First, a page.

New Orleans Pelicans: First Round (none), Second Round (Pierre Jackson), **Trade: Jrue Holiday via Sixers**
New Orleans made waves when they shipped Nerlens Noel and a 2014 first rounder to Philadelphia for Jrue Holiday. The newly named Pelicans won this trade for the time being. Nobody knows what will happen with Noel’s torn ACL. The 2014 draft is expected to be one of the best in the last decade, but as the Charlotte Bobcats know all to well, the lottery is a toss up. There is no guarantee the pick New Orleans sent to Philadelphia will be highly slotted. Instead, the Pelicans acquired one of the best up-and-coming guards in the league. A backcourt tandem of Holiday and Eric Gordon (on the chance he stays healthy) has unlimited potential. Pierre Jackson in the second round was a great selection as well. The term “irrational confidence” accurately describes the former Baylor guard. Given his height limitations, he shouldn’t be the best player on the floor. Don’t tell that to Jackson though, as he constantly takes and makes shots in clutch situations. Greivis Vasquez becomes an attractive trade piece now, and the Pelicans could get a nice haul in return for the assist-happy guard.
Brooklyn Nets: First Round (Mason Plumlee), Second Round (none), **Trade: Kevin Garnett, Paul Pierce, Jason Terry via Celtics**
The only thing that could overshadow some of the shock of draft night was the news that Brooklyn and Boston had agreed on a blockbuster deal to send Pierce and Garnett to the Nets. The former Celtics are two of the most iconic NBA players of the last twenty years. Brooklyn now boasts a starting lineup of Deron Williams, Joe Johnson, Brook Lopez, Garnett and Pierce. Trade toss-in Jason “the Jet” Terry is a proven bench scorer and big-game shot taker. The Nets made out like bandits in this trade. They were able to clear the horrendous contracts of Kris Humphries (expiring) and Gerald Wallace (just as bad as it was when he signed it), as well as part ways with underachiever Marshon Brooks. First round pick Mason Plumlee will provide nice depth on the interior for Lopez and Garnett. His skillset is probably at its peak, but he is a rim runner who can rebound…the only skills Brooklyn needs him to utilize. The Nets now become serious contenders for the Easter Conference crown. The window to make this happen is small, so anything less would be considered a monumental disappointment.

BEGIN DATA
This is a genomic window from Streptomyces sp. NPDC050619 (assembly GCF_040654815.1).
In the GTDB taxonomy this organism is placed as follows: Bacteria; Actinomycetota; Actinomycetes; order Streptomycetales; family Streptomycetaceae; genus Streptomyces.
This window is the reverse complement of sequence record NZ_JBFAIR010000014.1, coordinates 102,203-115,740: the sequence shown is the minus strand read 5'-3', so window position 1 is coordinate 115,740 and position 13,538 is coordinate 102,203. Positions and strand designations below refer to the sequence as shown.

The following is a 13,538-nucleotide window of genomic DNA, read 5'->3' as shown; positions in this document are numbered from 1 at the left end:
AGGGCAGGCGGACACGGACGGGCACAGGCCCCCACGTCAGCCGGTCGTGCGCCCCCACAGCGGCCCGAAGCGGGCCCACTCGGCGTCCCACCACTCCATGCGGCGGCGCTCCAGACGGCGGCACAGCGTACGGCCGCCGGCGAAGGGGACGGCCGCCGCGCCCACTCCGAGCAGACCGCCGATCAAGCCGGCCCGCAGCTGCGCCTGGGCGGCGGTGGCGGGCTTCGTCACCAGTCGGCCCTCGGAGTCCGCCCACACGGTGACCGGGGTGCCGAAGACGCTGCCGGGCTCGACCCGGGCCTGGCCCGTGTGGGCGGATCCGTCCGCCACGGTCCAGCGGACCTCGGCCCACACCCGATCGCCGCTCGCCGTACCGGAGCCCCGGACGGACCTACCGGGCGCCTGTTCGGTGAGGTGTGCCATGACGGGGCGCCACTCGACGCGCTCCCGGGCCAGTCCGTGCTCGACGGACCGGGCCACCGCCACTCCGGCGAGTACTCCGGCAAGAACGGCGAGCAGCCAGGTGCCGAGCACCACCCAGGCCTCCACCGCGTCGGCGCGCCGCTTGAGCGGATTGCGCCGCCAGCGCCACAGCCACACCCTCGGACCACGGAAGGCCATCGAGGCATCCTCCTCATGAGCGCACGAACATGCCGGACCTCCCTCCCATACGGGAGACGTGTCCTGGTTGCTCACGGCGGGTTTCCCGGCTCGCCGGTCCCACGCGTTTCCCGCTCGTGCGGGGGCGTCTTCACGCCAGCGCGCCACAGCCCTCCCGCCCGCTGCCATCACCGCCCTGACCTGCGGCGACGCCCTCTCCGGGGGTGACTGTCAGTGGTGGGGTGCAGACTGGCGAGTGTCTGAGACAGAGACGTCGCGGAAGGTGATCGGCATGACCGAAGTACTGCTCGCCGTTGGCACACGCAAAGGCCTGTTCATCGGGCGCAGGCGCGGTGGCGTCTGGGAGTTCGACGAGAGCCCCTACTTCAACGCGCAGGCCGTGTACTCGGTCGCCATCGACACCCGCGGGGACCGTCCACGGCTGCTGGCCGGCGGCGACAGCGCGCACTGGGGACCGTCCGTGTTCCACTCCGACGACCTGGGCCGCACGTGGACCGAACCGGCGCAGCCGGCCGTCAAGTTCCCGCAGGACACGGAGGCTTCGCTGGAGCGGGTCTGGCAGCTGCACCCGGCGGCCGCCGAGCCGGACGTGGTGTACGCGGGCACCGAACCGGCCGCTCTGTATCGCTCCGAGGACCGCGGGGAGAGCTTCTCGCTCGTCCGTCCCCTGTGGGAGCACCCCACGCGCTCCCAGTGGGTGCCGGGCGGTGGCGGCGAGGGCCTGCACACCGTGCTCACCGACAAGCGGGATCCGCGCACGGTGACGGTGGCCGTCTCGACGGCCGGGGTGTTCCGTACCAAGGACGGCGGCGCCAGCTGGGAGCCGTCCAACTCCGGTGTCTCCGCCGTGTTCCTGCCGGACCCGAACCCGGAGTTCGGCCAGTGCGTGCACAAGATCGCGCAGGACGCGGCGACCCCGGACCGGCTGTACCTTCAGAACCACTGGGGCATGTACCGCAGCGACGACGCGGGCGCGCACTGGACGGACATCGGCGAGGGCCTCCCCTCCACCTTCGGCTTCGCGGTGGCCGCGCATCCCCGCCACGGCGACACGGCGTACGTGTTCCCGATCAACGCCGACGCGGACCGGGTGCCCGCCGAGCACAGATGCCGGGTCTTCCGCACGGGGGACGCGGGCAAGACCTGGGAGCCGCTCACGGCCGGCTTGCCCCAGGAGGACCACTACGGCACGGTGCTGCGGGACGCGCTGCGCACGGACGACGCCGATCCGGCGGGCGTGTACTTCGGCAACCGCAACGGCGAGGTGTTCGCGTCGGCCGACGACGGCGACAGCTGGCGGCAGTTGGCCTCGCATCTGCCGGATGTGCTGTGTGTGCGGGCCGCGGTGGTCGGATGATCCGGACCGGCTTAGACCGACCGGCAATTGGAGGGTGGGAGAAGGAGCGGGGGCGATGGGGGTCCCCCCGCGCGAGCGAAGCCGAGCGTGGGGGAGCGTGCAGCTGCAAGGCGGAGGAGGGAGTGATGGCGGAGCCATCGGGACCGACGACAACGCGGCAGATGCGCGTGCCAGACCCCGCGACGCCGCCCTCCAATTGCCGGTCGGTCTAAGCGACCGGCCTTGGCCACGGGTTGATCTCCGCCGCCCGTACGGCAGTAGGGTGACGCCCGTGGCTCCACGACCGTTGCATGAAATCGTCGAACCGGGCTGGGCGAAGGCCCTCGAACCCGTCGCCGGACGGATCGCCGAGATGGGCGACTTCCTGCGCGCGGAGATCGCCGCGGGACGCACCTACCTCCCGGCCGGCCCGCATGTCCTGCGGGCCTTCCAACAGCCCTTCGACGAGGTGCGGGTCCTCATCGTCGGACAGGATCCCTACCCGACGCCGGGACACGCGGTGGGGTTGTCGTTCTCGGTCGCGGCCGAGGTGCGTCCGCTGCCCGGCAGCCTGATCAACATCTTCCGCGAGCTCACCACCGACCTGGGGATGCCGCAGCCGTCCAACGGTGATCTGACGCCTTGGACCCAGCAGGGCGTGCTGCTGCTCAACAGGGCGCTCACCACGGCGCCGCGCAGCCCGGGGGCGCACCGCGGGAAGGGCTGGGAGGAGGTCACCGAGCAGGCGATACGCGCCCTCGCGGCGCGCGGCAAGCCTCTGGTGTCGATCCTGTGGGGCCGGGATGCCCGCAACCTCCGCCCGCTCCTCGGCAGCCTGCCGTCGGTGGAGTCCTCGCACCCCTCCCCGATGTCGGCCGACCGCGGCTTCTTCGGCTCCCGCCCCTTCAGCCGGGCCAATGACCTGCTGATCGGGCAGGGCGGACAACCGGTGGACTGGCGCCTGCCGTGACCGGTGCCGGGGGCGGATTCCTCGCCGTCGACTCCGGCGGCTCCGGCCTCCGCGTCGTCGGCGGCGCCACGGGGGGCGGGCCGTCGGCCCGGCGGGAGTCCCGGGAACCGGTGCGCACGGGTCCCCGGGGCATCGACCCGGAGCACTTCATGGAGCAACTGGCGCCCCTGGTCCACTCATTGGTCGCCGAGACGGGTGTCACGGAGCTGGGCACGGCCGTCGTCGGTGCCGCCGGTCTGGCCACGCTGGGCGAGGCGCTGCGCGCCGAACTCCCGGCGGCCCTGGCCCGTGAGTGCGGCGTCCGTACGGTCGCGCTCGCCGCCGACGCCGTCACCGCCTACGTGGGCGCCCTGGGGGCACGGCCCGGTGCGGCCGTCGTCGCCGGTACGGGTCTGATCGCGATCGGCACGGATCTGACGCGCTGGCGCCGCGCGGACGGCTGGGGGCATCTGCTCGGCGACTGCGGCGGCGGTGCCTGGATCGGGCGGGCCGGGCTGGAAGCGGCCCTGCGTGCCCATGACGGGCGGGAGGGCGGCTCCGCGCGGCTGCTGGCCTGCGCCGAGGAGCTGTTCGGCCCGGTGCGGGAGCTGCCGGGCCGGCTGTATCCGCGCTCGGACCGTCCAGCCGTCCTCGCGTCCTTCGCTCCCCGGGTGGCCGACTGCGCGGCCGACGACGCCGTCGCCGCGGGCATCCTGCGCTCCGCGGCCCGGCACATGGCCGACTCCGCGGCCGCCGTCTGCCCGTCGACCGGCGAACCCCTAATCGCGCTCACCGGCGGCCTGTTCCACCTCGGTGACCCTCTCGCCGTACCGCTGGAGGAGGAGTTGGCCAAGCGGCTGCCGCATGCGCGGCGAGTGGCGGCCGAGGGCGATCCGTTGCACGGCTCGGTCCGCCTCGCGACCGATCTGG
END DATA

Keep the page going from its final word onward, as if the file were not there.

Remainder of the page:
Bobcats: First Round (Cody Zeller), Second Round (none)
Michael Jordan as a basketball player and as an executive is two very different things. On the court, MJ couldn’t lose when it mattered most. In the front office, he can’t do anything right when the stakes are highest. Draft night has become an annual event to ridicule Jordan, and rightfully so. His history of first round picks is laughable. Thursday night’s selection of Cody Zeller will only add to the ridicule. Make no mistake: Zeller is going to be a good pro. He will be a power forward with great quickness that can run the floor. However, half the battle is about value. Charlotte got absolutely zero value out of this pick. Taking Zeller 4th overall is a huge reach. If the Bobcats coveted him that much they should have just traded back a few spots (where Zeller would have still been available) and added some more assets. This will be a tough pick to sell to Bobcats fans.